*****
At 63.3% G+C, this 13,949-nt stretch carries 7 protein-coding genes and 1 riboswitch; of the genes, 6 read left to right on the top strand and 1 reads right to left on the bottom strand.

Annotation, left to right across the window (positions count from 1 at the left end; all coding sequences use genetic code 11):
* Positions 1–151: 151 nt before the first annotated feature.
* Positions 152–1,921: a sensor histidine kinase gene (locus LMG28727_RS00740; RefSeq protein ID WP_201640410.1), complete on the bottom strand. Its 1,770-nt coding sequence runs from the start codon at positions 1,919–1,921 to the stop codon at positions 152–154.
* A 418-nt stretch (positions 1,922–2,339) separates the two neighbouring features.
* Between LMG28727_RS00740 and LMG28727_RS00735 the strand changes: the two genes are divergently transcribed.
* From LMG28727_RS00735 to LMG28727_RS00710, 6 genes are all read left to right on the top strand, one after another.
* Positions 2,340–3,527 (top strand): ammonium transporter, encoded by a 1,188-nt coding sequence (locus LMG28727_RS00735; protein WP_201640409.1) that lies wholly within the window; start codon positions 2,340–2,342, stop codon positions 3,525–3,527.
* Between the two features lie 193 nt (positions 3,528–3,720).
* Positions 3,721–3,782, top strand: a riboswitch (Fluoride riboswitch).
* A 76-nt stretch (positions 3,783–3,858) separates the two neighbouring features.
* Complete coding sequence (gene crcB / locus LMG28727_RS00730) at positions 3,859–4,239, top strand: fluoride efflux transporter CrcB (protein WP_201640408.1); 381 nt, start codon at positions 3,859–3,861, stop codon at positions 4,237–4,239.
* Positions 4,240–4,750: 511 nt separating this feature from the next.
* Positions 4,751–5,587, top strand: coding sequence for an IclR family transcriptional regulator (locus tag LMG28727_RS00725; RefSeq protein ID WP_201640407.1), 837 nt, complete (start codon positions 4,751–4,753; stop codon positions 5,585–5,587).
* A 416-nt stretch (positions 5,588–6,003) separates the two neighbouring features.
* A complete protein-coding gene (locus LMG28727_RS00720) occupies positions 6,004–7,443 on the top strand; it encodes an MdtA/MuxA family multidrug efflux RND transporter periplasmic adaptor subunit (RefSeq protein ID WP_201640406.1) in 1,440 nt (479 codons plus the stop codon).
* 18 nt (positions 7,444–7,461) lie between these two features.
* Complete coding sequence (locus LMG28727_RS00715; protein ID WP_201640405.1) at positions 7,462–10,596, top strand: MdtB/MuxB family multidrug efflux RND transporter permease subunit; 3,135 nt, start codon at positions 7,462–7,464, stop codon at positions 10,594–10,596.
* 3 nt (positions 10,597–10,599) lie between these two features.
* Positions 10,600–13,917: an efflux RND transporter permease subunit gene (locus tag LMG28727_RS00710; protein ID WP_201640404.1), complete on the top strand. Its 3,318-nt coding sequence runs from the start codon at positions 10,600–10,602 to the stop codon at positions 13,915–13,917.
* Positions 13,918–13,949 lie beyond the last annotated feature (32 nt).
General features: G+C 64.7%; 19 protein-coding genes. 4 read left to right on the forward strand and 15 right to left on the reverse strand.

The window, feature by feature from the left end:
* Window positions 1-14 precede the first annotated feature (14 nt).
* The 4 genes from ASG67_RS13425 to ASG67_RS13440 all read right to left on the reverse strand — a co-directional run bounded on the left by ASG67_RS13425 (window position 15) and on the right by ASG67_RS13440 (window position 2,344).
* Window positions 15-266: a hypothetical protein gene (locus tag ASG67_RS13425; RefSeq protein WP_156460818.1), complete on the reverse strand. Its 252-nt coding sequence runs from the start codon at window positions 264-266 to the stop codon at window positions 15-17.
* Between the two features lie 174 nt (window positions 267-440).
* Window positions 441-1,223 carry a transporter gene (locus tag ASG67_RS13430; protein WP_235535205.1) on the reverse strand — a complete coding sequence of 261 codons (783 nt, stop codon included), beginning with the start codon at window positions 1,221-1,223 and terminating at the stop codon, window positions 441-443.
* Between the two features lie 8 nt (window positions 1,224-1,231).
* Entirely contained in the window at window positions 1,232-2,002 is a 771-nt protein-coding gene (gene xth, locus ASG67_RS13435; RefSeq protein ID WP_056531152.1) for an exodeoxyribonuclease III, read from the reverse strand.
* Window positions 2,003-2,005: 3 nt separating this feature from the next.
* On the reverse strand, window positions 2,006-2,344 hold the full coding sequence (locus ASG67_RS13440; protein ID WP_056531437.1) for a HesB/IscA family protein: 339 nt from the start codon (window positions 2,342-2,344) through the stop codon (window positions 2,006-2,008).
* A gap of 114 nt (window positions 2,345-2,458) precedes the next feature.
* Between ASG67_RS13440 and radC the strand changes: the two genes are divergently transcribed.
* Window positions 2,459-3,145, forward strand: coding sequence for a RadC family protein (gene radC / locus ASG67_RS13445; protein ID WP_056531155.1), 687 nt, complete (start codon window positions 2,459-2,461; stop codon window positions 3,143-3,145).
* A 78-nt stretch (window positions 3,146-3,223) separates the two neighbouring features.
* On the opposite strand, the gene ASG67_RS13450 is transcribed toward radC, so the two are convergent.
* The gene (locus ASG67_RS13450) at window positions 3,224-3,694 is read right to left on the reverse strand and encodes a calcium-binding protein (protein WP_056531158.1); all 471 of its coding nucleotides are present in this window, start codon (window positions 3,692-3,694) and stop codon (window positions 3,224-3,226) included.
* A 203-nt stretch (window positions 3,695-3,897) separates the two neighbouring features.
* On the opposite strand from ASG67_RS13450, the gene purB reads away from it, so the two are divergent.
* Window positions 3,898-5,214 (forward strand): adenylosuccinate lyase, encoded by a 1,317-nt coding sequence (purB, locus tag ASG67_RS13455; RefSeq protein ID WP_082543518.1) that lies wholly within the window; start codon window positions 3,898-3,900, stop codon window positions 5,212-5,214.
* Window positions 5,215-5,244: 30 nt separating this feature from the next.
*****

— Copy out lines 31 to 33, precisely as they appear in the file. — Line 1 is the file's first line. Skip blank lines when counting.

* Window positions 2,003-2,005: 3 nt separating this feature from the next.
* On the reverse strand, window positions 2,006-2,344 hold the full coding sequence (locus ASG67_RS13440; protein ID WP_056531437.1) for a HesB/IscA family protein: 339 nt from the start codon (window positions 2,342-2,344) through the stop codon (window positions 2,006-2,008).
* A gap of 114 nt (window positions 2,345-2,458) precedes the next feature.